Flow Builder comes with a number of screen components that you can use to create rich screens and to capture user interactions. As a developer, you can create custom screen components to enhance the user experience inside a screen flow.

Screen components can be created with Lightning Web Components (LWC) or Aura components. In this project, we focus on Lightning Web Components.

  1. Click src-flows | main/default | lwc | flowPicker | flowPicker.js-meta.xml to open the contents of the Lightning web component.
  2. Here you can see the standard metadata structure of a Lightning web component's js-meta.xmlfile.
    • Take a look at the <target> within the metadata. By adding lightning__FlowScreen as a target, the component is made visible to the Flow Builder.
    • Next are a number of properties that are being exposed to the flow inside the <property>tags. You can see that each property specifies a name, type, role, label, default text, and a description. This makes them easier to identify when accessed in the Flow Builder.
        <targetConfig targets="lightning__FlowScreen">
                  default="Select a Flow"
                  description="Set the text to appear above the Flow selection box"/>
  3. When you’re done, return to the project root directory.

Flow Local Actions

A flow local action is an Aura component that executes an action in the user’s browser while using a screen flow. Unlike screen flows, a local action Aura component exposes no UI and is only a service component that interacts with the UI. This can be used to complete actions that modify the user interface or to retrieve data from a third-party system without going through the Salesforce server.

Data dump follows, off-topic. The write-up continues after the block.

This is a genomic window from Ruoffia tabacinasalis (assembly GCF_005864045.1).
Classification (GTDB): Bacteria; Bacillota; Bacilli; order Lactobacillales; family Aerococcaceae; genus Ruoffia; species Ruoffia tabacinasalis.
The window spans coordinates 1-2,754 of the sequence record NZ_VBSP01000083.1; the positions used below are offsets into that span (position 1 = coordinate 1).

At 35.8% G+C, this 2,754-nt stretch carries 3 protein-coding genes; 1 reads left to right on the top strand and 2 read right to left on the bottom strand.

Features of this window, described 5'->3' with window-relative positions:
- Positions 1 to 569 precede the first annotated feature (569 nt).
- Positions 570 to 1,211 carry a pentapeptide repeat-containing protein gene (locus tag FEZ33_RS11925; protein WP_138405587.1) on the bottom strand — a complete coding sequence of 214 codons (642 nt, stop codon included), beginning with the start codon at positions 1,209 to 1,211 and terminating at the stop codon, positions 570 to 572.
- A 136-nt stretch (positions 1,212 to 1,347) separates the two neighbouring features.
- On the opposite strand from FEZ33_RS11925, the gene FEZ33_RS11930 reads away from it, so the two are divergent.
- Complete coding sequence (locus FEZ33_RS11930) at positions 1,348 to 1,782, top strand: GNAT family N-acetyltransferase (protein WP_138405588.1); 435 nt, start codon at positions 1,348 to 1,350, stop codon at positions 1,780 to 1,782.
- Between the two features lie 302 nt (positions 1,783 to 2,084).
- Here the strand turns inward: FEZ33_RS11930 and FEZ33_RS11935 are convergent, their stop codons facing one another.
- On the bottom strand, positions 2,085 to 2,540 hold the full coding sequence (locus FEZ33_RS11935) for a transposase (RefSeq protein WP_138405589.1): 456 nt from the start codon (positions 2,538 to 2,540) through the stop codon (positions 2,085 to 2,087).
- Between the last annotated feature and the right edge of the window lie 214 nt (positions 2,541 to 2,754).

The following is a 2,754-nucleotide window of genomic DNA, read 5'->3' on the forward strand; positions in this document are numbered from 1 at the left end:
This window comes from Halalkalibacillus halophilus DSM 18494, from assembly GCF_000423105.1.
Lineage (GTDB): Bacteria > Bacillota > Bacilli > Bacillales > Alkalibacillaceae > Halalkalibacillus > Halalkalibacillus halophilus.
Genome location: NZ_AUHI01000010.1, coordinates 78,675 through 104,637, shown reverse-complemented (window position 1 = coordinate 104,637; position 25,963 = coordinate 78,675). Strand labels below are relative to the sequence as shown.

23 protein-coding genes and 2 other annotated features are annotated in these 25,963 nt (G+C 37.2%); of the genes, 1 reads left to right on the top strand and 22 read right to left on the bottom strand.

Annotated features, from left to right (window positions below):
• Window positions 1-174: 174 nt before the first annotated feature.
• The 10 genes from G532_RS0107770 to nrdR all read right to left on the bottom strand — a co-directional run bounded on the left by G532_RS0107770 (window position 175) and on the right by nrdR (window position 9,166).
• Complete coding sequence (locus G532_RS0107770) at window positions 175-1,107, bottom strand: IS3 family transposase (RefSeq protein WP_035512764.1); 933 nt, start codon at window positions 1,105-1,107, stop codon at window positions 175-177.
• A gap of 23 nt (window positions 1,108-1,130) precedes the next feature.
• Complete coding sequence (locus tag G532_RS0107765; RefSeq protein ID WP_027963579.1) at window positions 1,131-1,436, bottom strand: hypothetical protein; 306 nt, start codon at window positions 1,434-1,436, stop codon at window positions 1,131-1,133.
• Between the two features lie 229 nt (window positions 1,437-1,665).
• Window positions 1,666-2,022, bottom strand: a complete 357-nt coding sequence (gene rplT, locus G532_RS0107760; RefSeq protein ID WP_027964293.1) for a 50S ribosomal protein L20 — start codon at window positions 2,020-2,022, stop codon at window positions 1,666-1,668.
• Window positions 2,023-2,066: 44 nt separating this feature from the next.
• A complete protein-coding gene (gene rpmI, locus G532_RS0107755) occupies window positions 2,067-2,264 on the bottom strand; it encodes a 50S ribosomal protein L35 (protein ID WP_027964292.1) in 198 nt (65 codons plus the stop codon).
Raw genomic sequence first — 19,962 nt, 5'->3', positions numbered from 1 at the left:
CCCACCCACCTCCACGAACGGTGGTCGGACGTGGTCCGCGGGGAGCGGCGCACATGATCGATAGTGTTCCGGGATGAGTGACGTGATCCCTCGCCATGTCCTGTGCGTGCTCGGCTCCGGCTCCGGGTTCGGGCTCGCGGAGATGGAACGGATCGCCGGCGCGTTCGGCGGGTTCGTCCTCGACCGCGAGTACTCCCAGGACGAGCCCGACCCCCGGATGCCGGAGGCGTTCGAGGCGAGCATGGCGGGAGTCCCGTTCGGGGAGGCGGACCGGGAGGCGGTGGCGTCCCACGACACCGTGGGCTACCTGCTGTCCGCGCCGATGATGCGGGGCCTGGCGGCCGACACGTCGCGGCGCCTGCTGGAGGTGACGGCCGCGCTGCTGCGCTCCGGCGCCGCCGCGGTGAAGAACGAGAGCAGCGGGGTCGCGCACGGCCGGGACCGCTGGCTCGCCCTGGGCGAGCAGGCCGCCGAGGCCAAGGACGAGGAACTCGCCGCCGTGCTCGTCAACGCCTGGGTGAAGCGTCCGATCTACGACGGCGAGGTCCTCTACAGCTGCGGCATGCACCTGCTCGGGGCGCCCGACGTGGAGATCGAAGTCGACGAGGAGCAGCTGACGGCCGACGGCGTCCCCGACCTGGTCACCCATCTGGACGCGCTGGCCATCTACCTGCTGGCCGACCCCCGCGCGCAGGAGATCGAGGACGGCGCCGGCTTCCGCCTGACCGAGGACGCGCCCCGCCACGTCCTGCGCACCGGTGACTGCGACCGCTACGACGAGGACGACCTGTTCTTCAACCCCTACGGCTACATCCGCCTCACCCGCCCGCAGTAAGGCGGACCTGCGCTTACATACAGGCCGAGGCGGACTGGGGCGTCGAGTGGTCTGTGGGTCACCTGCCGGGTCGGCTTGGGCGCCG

1. Click src-ui/main/default |aura | minimizeUtilityItem | minimizeUtilityItem.cmp to view the contents of the Aura component.
    <aura:component implements="lightning:availableForFlowActions" access="global">
      <lightning:utilityBarAPI aura:id="utilityBar" />
  2. Notice the standard Aura component that implements lightning:availableForFlowActions. This allows the component to be accessed inside the Flow Builder.
  3. Next, utilityBarApi is used to trigger a user interface modification with the Aura component.
  4. Note that there is no markup within the component, because flow local actions do not have a user interface.

When you’re done, click the Back button to return to the components directory.

Now let's look at the JavaScript behind the action.

  1. Click minimizeUtilityItemController.js.
      invoke: function (component) {
           var utilityAPI = component.find('utilityBar');
           // Minimize utility bar if it's open
           .then(function (response) {
                if (response.utilityVisible) {
           .catch(function (error) {
  2. Notice that the controller starts with the invoke function. The invoke is called when the local action is run in the flow.
  3. Next, the action runs through the code in the body of the function. In this example, we call utilityAPI.minimizeUtility(); to minimize the utility bar.

Now you’ve had a tour of the different types of automation components, you’re ready to dive into creating a flow that uses components from the sample app!

We won’t check any of your work in this step. Click Verify to go to the next step.